Reading the Future in the Past.

A few thoughts on classic literature and the modern world.

Unperson Pending



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Perhaps my life experience is not all that it could have been, but if there’s one constant therein, it’s that I’ve had relatively decent exposure to popular culture these last four decades. Whenever I hear someone speaking on what it means to be ‘Orwellian’, there are usually one of two themes at play. The thing in question is either fascist/communist in nature, al la Hitler and/or Stalin and their oppressiveness, or said thing involves the excessive policing of language by certain moral power-mongers screaming into the zeitgeist, usually just to hear themselves talk. Generally speaking, I find it’s the latter, but I digress.

Language changes over time, as one would expect, as does the appropriate use of any given term. As this listicle demonstrates, the word ‘slut’ no longer means what it used to in days past. The famous writer Cory Doctorow uses terms in his recent writings that I’ve never heard of before the past year, like ‘enshittificationand ‘greedflation’ to describe modern economic and tech phenomena. As Carlyn Beccia pointed out in her recent essay on the word ‘cunt’, the history of that word is complicated and by no means did it always imply a ‘severely disagreeable woman’, similar in evolution to the promiscuous connotation of slut.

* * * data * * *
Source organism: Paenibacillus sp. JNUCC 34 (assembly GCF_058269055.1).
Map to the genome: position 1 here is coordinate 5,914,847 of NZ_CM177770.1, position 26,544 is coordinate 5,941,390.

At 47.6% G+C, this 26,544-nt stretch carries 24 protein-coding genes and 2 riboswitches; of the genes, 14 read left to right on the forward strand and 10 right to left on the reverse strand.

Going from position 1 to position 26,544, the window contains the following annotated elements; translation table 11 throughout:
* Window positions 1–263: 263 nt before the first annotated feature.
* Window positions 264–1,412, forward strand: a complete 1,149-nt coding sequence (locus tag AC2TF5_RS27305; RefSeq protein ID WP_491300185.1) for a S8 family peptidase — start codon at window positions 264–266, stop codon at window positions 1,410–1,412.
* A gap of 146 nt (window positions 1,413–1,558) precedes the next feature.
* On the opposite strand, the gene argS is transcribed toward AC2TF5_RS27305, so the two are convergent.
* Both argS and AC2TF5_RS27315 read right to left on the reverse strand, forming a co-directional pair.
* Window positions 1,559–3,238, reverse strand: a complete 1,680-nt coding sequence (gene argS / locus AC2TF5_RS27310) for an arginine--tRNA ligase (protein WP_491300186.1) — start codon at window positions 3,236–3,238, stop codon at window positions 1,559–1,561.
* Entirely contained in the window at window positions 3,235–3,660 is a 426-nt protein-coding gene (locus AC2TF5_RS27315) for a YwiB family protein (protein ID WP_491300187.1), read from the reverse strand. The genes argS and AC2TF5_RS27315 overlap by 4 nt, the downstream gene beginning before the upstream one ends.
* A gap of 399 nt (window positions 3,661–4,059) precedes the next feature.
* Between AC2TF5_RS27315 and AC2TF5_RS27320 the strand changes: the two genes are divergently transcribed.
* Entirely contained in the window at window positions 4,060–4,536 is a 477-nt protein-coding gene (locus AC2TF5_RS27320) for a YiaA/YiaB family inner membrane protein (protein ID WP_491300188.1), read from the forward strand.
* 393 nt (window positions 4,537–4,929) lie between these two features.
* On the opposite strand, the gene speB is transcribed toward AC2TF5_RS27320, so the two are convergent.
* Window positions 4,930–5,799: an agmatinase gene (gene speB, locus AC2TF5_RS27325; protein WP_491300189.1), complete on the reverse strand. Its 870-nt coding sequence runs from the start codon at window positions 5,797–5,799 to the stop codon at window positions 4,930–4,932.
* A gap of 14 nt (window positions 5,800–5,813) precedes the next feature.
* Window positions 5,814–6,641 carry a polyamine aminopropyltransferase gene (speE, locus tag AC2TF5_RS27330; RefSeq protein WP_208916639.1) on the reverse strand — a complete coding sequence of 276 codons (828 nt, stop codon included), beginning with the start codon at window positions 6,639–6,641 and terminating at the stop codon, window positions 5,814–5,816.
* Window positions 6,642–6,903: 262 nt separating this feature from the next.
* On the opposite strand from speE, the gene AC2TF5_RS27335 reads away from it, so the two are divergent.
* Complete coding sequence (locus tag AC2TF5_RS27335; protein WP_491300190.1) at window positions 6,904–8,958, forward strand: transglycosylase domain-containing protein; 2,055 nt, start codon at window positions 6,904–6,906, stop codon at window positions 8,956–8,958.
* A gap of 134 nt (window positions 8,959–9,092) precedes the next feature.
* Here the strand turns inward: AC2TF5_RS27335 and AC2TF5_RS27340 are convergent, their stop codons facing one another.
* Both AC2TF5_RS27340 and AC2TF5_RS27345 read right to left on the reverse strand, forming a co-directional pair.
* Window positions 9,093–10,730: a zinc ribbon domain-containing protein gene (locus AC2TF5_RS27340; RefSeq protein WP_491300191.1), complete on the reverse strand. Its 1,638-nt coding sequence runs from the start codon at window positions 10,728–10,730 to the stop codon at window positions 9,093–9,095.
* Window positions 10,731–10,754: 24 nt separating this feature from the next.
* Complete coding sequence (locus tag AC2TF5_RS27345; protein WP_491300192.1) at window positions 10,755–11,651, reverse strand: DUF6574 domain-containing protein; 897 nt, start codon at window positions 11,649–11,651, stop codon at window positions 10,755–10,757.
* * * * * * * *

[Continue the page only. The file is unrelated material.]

My feelings on the matter are that there are a small minority of women who deserve to be insulted in this way, but to my mind, this is rightly overshadowed by the modern misogynist trend of using the C-word to unjustly demean women regardless of their agreeableness, merely because any given man can’t get what he wants from the object of his desire, but I digress.

There are lots of other ways language changes to suit modern sensibilities. I, for one, laugh at anyone today who laments getting ‘rebuked’ in the midst of a serious conversation (usually Evangelicals) for the simple fact that it has too many biblical…